Fantasy Grounds is not for everyone. If you are one of the pathetic flesh bags that require everything a game is capable of be handed to you on a silver platter, then do not acquire this game, or even Elder Scrolls (let's face it, Steam Workshop is nice, but if you want the good stuff, you have to go elsewhere).
If you get this Virtual Table Top program (henceforth VTT), then be sure to use it with rules sets, as that is where you'll get the most photon blast for your buck. The built in character sheets, the rules sets with drag and drop features, one-click-and-you're-done functionality, it can turn a game session that might drag on in a normal VTT, into a rapid paced session with combats flying by faster than they might in a face to face game. Savage Worlds is an RPG system that banks on being Fast, Furious, and Fun, but in VTT it can drag on if you don't have a working knowlege of macros, or just don't have the time. With Fantasy Grounds, it can be all right there, and a little game prep goes a long way.
There are also a number of free rules sets. Do you play Pathfinder? Well, they weren't able to strike a deal to allow FG to sell paizo products through its store, but they were able to take advantage of the game license to provide the Pathfinder Rules Sets for free. If you dig around the forums, you can even find updates that include books beyond the core rules, such as Ultimate Combat, or Advanced Players Guide. What about AD&D fans out there? Well, OSRIC is free as well. There are a number of sets you can pick up that give you a fan made theme, as well as a character sheet and appropriate NPC/Vehicle sheets, which, while not an entire rules set, goes a long way in making FG work for you. So if you get it, do yourself a favor, look over the website and see what you can scavange.
I currently use this program for Pathfinder, Mutants and Masterminds, and Savage Worlds. I would use no other if I had the choice. However, if you want to get the most out of it, a trip to their website to look at tutorials is almost required.
Connecting to a game can be a pain in the power core. I've opened their magic port and had nothing work, more times than I care to, and there are few things more frustrating than finally having a session start on time, only to be stalled as two of your players cannot connect. If you have a head for networking on these primitive Earth systems, then I imagine it's less of a pain.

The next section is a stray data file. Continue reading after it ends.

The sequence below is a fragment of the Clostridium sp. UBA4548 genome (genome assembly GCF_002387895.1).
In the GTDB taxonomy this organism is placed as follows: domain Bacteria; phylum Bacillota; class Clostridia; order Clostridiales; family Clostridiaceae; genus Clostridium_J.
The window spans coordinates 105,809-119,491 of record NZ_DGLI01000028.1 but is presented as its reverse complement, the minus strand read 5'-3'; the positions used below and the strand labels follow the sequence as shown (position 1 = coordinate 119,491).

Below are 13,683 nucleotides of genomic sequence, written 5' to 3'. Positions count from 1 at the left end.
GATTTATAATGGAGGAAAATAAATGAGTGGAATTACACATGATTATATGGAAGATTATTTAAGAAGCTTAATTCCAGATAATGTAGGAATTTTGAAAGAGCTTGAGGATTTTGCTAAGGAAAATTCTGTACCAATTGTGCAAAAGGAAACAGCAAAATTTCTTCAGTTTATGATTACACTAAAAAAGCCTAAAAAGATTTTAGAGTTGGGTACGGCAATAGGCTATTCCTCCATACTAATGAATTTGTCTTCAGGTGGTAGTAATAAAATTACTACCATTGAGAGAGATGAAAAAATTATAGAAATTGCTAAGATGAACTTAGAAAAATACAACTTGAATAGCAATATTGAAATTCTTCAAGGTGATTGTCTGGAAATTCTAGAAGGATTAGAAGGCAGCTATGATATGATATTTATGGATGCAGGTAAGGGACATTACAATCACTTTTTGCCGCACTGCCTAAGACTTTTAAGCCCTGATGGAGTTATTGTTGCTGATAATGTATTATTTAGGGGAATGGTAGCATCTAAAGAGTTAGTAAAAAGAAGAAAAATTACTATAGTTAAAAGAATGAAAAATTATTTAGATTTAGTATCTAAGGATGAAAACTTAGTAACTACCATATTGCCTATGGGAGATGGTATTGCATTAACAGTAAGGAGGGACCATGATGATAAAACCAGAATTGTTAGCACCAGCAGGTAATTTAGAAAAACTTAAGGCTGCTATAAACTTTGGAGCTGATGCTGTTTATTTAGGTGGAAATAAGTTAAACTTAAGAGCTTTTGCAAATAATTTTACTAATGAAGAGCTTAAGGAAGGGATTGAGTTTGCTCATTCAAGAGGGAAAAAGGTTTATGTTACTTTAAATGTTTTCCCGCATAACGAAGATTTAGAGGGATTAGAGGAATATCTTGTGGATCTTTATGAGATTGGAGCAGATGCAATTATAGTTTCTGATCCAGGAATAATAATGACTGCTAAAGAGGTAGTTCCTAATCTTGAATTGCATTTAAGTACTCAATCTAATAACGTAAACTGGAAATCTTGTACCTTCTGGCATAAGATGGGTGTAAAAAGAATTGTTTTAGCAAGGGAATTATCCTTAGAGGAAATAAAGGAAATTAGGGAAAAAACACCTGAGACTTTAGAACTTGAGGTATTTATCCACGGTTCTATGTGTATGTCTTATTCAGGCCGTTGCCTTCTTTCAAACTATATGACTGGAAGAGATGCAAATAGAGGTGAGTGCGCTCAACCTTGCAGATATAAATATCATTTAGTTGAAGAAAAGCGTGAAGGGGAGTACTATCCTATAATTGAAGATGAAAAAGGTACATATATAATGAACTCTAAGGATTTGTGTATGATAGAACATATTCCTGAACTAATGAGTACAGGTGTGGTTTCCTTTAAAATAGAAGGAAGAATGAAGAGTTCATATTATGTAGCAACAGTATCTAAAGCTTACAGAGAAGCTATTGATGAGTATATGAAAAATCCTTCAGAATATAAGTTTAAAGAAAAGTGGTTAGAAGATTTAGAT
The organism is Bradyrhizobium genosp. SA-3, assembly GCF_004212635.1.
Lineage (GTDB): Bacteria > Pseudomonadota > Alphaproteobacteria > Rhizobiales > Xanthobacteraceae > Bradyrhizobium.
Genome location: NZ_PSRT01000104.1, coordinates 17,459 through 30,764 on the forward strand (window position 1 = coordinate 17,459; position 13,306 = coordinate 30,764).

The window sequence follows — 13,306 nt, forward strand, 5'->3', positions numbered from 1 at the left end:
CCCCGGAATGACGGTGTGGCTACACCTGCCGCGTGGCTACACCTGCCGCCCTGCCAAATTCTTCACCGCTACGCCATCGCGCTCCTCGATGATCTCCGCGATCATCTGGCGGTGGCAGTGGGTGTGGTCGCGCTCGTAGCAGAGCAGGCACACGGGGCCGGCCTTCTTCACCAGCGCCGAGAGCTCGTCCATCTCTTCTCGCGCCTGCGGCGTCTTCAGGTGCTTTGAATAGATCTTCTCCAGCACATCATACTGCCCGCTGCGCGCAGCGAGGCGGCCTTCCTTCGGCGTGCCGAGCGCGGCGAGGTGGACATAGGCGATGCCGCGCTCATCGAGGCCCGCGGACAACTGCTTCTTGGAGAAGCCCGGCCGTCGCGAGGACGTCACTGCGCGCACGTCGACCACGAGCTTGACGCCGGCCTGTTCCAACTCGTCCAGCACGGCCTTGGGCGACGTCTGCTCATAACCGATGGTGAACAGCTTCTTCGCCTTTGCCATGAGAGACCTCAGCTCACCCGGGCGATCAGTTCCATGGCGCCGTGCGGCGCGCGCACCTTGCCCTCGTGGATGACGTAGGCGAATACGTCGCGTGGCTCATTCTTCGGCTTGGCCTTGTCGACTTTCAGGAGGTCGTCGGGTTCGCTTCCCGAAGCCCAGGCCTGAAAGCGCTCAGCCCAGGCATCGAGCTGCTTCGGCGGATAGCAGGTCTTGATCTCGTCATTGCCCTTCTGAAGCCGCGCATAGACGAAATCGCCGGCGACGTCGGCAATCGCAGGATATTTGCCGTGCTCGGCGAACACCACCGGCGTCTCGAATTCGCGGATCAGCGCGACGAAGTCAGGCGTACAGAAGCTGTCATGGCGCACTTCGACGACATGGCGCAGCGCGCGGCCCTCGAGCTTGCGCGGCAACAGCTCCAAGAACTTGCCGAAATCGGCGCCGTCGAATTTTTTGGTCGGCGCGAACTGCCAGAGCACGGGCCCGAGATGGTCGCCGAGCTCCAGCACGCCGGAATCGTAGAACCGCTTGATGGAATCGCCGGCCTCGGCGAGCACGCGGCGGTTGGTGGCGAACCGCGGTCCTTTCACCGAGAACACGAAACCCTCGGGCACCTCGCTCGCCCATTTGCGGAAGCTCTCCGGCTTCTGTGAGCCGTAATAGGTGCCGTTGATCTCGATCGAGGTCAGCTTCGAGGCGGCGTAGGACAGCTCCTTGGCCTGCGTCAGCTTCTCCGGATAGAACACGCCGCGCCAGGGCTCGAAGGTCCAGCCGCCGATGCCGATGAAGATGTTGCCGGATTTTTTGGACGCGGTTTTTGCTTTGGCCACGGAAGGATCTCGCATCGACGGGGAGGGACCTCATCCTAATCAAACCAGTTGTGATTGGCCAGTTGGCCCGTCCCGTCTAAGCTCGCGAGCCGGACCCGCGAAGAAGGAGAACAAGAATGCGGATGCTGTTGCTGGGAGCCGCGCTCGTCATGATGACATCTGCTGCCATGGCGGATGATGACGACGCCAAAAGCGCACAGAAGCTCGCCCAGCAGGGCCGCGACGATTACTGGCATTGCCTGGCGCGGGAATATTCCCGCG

Without the use of rulessets, this program becomes little more than an over priced virtual dice roller with incredibly limited mapping capabilities, and some organizational elements. In short, you're better off with Map Tool or Roll20.
Virtal Tabletops are usually designed for their functions, not for their Intuitive UI, some things just don't make sense, thankfully, they have quite a few video tutorials on their website that can get you running a game fairly quickly.
The price counters a lot of the good qualities of this program. I paid for the ultimate license, which cost me the soul of my first born. Considering I didn't want the little brat growing up to challenge my power, it was fine for me, but those of you burdened and weakened by 'morals' might consider otherwise.
Micro Transactions galore! If you hate that, you'll hate this program, as you'll purchase it and then realize you need to fork over more money for your favorite rules set. It's not required, sure, but if you want to use the program the way it is advertised, then it certainly is. I spent over $60 just so I could run Sundered Skies, despite owning all of their books in the first place.
Like house rules? Well screw you! Adding or modifying rules is not for the feint of heart, or those who disdain working with the computational equivalent of simple machines.
The financial weight of this game is on the GM. Period. In my case, this is fine, I run the games, none of my players have to pay a dime to participate, and they get access to all of my rules sets when they join the game. However, unlike a face to face game, a player can't show up, hand the GM a rule book for a system he may not own yet, and have it applied to the game.
Conclusion: I recommend it, if you have the money for it, and if you plan on using it a lot. Otherwise, stick to the free or the cheaper VTT's. Though I will say, when you have the rules set for your favorite system, then there is no better VTT out there.